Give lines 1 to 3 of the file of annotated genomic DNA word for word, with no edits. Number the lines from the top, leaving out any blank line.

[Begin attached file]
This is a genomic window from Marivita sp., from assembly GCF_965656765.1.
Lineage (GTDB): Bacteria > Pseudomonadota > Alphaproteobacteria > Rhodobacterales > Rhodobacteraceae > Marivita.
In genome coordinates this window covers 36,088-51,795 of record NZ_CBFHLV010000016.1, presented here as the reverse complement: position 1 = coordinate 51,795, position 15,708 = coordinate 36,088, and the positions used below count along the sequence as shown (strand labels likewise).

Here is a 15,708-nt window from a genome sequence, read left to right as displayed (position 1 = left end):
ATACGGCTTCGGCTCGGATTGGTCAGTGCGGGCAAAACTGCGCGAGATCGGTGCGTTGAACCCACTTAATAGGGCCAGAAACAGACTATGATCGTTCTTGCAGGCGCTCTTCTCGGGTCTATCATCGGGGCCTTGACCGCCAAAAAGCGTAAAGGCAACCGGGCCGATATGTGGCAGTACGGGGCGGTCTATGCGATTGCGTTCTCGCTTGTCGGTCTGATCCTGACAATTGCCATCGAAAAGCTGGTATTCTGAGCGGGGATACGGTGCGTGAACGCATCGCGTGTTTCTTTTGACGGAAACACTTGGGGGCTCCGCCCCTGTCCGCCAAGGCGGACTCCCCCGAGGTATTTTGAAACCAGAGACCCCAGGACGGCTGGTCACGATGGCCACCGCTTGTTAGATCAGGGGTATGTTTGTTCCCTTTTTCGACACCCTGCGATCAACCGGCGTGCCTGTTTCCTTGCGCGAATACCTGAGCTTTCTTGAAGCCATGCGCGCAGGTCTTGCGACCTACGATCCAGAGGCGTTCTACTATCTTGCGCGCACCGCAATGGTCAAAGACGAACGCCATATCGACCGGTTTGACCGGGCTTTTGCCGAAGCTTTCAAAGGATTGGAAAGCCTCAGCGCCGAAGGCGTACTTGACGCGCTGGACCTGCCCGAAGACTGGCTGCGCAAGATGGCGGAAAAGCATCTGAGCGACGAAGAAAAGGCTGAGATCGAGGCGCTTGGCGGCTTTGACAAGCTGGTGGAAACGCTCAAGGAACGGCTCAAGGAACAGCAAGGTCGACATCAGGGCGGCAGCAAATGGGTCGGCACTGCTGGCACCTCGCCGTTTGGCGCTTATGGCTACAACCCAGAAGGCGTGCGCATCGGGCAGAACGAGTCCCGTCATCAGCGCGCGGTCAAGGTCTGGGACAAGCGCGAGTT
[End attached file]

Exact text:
This is a genomic window from Marivita sp., from assembly GCF_965656765.1.
Lineage (GTDB): Bacteria > Pseudomonadota > Alphaproteobacteria > Rhodobacterales > Rhodobacteraceae > Marivita.
In genome coordinates this window covers 36,088-51,795 of record NZ_CBFHLV010000016.1, presented here as the reverse complement: position 1 = coordinate 51,795, position 15,708 = coordinate 36,088, and the positions used below count along the sequence as shown (strand labels likewise).